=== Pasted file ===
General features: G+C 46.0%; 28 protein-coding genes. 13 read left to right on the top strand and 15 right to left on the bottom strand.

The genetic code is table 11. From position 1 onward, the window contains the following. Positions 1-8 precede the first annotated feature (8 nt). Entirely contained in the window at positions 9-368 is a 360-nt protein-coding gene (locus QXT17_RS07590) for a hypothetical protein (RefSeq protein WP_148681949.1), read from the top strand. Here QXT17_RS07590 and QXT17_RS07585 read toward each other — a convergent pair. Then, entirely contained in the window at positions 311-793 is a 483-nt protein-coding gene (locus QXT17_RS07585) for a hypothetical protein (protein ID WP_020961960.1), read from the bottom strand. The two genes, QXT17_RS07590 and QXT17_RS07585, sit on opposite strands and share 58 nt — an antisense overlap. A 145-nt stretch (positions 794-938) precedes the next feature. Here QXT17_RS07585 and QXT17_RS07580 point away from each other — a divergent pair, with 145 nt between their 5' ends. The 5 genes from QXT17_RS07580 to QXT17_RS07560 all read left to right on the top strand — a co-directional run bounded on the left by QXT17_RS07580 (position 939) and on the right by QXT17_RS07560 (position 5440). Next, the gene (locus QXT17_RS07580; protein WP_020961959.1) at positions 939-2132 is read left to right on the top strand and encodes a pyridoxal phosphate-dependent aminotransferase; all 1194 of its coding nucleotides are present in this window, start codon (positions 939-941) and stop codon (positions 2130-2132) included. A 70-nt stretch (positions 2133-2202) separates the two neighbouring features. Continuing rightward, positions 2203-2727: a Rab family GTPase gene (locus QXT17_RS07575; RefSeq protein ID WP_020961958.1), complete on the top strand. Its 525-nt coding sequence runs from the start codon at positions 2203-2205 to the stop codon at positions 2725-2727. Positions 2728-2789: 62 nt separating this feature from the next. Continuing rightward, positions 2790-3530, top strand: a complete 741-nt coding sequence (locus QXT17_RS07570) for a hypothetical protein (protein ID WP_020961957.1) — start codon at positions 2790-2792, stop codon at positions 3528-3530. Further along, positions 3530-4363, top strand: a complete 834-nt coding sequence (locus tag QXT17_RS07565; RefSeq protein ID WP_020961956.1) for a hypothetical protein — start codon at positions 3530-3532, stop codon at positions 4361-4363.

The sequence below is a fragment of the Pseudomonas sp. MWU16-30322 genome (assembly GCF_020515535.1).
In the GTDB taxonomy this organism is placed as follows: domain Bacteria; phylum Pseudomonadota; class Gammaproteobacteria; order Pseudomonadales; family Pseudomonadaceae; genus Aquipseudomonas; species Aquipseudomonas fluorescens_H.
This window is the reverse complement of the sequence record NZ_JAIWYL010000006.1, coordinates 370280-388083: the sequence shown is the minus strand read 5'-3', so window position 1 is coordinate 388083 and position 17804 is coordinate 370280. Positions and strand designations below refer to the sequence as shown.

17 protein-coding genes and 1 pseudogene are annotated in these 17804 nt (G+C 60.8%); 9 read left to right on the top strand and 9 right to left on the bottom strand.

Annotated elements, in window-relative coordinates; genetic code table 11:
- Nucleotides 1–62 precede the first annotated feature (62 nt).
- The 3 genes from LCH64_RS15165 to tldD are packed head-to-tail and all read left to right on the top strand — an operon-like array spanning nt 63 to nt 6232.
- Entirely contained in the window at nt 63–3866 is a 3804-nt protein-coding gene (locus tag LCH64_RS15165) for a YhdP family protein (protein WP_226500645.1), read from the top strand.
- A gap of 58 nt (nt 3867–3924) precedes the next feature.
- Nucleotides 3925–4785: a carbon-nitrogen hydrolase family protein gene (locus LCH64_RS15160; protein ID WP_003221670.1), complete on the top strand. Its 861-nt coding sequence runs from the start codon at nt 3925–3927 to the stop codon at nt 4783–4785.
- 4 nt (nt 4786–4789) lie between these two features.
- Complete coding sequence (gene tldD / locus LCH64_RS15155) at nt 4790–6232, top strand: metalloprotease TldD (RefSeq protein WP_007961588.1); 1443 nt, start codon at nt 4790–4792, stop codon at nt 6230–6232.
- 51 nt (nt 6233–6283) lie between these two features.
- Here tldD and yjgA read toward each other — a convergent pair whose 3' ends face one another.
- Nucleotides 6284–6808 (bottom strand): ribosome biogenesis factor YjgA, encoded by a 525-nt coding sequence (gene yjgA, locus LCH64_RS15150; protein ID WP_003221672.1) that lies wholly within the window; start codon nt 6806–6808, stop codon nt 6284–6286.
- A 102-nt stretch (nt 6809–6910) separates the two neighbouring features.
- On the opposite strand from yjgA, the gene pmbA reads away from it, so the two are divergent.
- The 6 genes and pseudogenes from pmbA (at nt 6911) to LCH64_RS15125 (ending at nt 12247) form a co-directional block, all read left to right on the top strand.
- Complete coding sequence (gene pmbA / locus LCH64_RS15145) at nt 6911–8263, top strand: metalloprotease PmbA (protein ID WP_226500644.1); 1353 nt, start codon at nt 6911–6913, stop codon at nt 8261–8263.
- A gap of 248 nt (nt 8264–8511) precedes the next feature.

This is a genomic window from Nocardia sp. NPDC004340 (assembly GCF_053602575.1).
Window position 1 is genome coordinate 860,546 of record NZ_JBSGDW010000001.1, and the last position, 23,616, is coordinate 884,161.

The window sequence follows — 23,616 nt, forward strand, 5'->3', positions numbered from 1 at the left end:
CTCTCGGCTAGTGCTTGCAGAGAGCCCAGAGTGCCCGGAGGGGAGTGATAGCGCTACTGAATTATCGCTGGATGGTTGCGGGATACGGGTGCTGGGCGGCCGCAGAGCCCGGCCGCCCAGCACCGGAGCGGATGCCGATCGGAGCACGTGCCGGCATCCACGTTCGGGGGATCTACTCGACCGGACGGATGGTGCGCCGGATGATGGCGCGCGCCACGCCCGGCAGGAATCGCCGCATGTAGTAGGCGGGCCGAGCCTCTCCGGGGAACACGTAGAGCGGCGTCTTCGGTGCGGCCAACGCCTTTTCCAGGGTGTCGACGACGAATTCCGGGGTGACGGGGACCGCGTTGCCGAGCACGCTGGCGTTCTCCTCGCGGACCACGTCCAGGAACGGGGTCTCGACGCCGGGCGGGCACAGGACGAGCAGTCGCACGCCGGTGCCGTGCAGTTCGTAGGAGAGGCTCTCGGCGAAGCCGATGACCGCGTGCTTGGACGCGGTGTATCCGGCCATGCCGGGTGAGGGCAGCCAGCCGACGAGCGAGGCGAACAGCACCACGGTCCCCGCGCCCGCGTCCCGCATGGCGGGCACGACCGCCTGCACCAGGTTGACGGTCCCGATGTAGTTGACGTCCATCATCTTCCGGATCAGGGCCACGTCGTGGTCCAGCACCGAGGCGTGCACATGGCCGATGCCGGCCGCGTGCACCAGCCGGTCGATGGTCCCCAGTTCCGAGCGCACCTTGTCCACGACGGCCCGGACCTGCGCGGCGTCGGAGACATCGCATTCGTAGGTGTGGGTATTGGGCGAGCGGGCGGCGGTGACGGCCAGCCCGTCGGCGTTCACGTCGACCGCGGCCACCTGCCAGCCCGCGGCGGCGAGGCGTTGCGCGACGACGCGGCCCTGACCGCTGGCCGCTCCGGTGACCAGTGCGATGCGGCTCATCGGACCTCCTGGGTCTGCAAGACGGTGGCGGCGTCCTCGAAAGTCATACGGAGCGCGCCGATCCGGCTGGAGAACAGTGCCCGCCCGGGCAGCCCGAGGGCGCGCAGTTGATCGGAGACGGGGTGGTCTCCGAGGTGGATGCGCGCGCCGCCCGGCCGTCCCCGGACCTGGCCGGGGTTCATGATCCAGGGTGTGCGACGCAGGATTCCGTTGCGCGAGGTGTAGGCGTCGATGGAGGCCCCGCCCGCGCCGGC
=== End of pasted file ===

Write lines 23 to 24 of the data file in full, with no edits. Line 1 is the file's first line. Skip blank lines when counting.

This is a genomic window from Nocardia sp. NPDC004340 (assembly GCF_053602575.1).
Window position 1 is genome coordinate 860,546 of record NZ_JBSGDW010000001.1, and the last position, 23,616, is coordinate 884,161.